Beautiful! Bad! or Revolutionary? State of Representation of the Disobedient Body of Middle Eastern Woman in the Street at the Revolutionary Moment
Maryam Foroughi | Freelance Journalist and Researcher, Iran
The Middle East has been the scene of many political and civic movements, at least in recent decades. They were never out of sight of the media or the academic analysis. The issue of the presence of women at the heart of these protests, with their fists clenched, standing on the pavements prompts me to relook at these movements. The revolutionary moment – regardless of the result – is the scene of disobedient bodies in public spaces.
The same body that breaks the rules of the dominant discourse under the gaze of empathetic or opposing observers. Establishing a disorder – in Gramsci’s literature – that may or may not confirm the new order! The body, and feminine body in the public space, which is symbolic, this time through its presence on the street is entitled to meanings that may not have been attributed to it before. But here is the question: Has this disobedient body emerged suddenly through a revolutionary moment in the street? And what are the characteristics of these public spaces as a platform for protest?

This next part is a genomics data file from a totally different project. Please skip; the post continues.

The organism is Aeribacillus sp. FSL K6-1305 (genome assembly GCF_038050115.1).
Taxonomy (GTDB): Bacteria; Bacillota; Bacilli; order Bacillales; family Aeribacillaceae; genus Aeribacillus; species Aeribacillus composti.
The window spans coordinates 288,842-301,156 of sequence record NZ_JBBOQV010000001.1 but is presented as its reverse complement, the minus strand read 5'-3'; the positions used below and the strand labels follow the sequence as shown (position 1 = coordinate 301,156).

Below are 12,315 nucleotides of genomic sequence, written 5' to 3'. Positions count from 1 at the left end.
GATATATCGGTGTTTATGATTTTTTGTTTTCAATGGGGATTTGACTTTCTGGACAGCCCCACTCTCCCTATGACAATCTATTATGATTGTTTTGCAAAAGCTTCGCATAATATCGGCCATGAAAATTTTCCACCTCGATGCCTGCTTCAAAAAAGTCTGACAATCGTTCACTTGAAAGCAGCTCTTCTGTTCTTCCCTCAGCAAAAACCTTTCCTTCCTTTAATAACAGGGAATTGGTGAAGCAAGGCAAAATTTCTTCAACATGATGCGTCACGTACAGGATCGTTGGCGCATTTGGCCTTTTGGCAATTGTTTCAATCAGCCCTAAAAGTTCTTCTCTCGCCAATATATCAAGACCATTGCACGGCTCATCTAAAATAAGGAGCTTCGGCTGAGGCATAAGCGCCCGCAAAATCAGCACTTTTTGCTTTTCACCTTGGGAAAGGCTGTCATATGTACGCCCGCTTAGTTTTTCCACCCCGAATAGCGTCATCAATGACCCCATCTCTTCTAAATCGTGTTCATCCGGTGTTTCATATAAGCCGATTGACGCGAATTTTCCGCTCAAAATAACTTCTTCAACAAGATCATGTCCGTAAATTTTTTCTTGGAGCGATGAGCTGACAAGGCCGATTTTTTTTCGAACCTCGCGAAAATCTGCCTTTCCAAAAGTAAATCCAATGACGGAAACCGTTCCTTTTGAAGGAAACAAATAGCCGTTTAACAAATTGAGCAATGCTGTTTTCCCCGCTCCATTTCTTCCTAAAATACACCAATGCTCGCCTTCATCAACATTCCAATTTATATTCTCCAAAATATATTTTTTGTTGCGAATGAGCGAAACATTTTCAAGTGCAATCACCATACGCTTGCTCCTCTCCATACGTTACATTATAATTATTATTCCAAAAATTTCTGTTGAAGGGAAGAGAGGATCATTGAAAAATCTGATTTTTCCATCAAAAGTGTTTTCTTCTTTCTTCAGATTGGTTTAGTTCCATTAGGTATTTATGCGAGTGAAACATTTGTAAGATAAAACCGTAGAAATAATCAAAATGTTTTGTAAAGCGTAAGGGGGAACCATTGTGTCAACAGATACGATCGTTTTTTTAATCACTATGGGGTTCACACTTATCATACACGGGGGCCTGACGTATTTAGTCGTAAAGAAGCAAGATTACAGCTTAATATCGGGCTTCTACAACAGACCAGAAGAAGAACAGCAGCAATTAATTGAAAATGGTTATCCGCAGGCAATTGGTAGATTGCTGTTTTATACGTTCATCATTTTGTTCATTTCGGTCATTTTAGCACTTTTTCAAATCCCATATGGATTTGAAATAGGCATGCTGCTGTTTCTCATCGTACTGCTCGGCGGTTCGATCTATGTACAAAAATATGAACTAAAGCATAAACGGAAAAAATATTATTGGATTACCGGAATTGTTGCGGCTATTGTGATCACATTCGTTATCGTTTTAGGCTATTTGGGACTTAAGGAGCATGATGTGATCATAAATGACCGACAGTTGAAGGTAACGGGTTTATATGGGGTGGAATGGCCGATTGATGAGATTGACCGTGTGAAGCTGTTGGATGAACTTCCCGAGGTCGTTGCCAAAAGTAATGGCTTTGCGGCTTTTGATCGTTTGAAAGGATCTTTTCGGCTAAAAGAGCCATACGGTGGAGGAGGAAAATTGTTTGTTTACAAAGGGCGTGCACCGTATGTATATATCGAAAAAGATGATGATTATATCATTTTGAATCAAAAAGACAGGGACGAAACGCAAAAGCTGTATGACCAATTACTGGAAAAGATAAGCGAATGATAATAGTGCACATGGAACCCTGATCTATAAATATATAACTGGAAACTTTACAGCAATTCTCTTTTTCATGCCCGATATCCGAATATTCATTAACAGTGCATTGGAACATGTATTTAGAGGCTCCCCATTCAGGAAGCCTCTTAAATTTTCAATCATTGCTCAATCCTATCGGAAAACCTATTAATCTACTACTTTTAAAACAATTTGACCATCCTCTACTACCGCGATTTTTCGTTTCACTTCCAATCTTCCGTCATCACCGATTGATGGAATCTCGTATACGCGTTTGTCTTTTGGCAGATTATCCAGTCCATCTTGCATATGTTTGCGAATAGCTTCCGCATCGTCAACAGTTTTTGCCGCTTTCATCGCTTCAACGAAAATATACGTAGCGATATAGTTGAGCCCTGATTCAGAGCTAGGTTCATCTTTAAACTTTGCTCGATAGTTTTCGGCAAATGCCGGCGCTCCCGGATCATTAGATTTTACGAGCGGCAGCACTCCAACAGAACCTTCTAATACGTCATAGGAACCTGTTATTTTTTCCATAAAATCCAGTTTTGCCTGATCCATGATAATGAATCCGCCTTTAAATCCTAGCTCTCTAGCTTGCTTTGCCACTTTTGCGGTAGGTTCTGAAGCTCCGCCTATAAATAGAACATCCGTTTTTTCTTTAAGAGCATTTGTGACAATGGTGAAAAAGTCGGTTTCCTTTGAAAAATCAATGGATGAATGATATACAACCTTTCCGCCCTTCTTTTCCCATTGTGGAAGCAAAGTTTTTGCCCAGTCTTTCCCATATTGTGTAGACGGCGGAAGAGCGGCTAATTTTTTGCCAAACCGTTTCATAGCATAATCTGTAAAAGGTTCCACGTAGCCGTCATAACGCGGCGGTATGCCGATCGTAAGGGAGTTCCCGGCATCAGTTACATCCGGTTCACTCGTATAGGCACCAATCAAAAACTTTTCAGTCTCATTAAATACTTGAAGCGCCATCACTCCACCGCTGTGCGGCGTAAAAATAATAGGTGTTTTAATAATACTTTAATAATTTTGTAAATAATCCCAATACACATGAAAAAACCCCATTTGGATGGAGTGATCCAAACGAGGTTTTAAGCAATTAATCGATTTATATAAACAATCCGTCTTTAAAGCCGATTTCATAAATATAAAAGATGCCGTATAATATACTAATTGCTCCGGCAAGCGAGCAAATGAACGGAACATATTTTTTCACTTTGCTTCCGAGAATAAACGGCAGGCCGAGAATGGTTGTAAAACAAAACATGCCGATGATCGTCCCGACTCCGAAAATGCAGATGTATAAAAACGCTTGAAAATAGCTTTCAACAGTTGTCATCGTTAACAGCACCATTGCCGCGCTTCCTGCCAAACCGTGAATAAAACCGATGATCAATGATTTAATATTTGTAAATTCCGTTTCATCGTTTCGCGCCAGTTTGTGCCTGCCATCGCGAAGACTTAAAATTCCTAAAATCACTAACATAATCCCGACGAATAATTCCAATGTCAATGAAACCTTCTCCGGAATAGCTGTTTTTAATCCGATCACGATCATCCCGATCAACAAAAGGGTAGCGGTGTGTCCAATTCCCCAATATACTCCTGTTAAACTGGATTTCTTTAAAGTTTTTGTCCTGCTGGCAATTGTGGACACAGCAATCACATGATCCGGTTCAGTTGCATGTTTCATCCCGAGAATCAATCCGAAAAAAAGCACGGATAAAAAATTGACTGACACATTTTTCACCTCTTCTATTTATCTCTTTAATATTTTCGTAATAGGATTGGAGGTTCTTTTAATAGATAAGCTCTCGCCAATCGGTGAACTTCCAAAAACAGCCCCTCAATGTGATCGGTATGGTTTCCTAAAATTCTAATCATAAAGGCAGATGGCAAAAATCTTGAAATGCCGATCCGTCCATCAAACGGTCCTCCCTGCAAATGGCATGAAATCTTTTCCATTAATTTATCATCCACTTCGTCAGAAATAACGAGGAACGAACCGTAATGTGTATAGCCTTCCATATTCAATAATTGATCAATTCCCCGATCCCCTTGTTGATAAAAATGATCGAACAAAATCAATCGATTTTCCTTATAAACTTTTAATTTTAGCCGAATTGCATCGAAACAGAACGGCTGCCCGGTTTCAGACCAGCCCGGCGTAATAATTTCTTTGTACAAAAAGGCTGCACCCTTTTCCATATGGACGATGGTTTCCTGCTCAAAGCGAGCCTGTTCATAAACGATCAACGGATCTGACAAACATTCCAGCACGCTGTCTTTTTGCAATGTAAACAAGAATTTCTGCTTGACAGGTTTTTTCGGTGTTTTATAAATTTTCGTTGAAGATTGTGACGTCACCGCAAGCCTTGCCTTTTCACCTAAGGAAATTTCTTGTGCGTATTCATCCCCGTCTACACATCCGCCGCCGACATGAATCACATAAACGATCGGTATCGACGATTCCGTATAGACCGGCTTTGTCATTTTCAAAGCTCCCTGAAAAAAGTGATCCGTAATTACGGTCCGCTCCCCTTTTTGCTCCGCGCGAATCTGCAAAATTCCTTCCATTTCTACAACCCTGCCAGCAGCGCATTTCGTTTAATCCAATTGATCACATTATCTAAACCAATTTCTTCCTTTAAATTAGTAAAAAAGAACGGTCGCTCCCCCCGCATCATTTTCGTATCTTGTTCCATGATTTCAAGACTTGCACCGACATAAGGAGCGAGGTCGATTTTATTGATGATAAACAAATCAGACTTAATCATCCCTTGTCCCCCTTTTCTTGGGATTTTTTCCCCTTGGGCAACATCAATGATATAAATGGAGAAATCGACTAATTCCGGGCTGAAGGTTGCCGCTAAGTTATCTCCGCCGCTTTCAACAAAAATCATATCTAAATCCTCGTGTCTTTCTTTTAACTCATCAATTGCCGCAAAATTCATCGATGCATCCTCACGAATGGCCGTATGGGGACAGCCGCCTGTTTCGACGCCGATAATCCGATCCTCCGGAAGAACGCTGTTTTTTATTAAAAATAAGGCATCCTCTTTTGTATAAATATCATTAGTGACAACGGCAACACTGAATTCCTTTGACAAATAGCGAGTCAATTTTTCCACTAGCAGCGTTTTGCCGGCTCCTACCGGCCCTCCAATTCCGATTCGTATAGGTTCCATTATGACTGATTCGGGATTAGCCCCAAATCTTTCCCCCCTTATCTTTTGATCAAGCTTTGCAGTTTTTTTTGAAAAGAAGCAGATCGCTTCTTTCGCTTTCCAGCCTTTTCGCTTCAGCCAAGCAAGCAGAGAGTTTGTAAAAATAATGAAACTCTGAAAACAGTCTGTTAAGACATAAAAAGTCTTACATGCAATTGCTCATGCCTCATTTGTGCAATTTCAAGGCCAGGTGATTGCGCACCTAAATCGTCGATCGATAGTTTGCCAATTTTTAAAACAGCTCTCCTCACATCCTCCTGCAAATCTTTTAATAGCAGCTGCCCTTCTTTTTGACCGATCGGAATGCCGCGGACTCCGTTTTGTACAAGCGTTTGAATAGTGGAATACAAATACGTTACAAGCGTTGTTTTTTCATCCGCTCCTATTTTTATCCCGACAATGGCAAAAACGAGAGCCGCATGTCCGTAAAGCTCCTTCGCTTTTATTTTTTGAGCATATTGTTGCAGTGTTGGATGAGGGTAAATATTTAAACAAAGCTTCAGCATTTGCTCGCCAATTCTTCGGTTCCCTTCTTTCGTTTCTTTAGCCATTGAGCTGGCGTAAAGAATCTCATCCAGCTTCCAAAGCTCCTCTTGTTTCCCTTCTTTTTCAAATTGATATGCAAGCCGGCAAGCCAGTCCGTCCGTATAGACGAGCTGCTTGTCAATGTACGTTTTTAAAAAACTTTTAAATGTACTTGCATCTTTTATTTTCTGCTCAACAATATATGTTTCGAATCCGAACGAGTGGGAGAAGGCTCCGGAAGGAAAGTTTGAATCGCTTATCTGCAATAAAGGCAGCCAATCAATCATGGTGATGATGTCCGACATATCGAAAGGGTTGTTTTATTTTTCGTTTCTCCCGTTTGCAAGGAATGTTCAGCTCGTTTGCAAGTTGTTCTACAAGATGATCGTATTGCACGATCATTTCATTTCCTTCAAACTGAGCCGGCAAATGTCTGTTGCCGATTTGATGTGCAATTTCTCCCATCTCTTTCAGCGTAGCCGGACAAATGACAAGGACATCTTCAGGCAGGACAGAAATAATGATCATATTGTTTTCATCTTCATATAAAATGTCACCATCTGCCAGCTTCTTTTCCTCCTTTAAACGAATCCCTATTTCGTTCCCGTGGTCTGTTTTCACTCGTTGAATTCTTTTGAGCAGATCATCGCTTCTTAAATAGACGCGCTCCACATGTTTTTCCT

The focus here is on the representation of Middle Eastern protesting women in their domestic media as well as foreign media. The colonial view of the mainstream media in portraying them – as women always one step behind men and wearing hijab – is severely challenged at the moment of the protests. We can find examples from Iran to Morocco, Turkey to Yemen, and These days Afghan women on the streets as the vanguard of protests against the Taliban. A form of street presence that does not explicitly conform to the dominant representation of the mainstream media and nor is covered in many media in the Middle East. In this essay, I try to refer to several famous photos of the protests in the Middle East and the presence of women in them. While examining the representation of the revolutionary woman in the domestic and foreign media. I aim to interpret the neglected aspects of the presence these disobedient bodies in “Revolution Street” and their representation on social media.